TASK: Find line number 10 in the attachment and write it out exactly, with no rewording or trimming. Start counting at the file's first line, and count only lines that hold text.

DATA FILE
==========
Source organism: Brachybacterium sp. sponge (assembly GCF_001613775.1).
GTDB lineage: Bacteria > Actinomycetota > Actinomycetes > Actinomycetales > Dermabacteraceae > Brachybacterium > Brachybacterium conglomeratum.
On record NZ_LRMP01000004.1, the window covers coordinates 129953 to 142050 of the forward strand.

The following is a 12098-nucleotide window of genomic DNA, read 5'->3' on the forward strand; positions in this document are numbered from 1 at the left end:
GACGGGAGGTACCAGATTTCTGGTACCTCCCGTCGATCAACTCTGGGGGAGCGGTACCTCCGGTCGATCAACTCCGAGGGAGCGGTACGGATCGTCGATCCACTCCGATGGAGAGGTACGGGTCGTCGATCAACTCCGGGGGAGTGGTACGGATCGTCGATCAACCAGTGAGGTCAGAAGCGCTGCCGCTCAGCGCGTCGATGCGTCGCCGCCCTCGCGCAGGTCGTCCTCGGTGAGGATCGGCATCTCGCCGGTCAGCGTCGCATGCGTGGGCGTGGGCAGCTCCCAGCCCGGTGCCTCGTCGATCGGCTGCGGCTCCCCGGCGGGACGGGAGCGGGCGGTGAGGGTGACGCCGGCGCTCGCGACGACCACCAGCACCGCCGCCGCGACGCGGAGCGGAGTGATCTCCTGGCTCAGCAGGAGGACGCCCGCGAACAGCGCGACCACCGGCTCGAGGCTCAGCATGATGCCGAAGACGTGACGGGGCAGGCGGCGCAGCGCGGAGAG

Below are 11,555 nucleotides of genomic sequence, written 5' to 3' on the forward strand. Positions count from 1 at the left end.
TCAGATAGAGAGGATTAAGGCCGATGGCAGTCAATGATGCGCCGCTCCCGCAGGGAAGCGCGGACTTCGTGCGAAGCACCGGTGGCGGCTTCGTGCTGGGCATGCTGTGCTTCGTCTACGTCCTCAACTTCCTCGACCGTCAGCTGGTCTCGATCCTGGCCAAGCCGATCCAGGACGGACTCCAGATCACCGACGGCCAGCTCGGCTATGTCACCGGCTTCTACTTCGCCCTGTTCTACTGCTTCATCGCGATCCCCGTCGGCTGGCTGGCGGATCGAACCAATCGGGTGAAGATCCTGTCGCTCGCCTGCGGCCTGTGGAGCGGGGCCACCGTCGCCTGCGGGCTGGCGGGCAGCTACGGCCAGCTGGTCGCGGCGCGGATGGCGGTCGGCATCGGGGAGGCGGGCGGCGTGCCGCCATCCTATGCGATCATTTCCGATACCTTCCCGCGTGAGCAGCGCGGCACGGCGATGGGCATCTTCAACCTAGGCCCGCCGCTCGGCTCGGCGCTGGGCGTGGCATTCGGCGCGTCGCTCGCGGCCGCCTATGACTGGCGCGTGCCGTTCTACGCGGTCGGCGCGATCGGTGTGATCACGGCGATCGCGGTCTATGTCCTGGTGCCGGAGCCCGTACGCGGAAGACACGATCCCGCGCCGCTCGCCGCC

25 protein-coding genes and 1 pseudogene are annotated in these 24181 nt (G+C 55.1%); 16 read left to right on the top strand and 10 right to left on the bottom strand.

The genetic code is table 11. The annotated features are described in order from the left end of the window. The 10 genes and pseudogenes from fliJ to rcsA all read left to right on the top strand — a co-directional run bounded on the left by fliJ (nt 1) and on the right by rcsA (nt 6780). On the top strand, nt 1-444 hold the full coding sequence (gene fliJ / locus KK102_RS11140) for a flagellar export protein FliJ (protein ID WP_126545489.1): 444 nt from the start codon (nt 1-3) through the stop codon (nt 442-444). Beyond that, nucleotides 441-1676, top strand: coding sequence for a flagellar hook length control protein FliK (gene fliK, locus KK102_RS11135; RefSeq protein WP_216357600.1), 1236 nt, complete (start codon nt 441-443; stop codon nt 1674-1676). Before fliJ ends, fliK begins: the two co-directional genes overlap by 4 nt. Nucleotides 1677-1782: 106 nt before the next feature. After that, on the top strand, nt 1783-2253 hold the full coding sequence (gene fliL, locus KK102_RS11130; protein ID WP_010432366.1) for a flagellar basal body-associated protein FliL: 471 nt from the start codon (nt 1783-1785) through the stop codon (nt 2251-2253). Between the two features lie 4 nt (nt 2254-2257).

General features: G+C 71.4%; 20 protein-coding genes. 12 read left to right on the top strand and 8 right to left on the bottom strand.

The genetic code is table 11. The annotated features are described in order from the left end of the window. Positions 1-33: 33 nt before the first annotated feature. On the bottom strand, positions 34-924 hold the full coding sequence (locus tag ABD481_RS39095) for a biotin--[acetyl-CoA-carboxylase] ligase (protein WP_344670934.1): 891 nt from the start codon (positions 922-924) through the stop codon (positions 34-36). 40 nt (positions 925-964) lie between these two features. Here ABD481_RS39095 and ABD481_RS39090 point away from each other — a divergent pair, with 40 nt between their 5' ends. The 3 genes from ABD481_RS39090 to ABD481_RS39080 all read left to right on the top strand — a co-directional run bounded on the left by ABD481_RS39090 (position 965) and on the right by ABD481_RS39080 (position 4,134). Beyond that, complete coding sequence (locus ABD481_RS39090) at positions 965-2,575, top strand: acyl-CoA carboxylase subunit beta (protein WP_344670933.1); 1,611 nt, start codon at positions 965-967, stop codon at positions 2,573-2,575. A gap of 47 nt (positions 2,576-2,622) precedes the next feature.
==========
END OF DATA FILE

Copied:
General features: G+C 71.4%; 20 protein-coding genes. 12 read left to right on the top strand and 8 right to left on the bottom strand.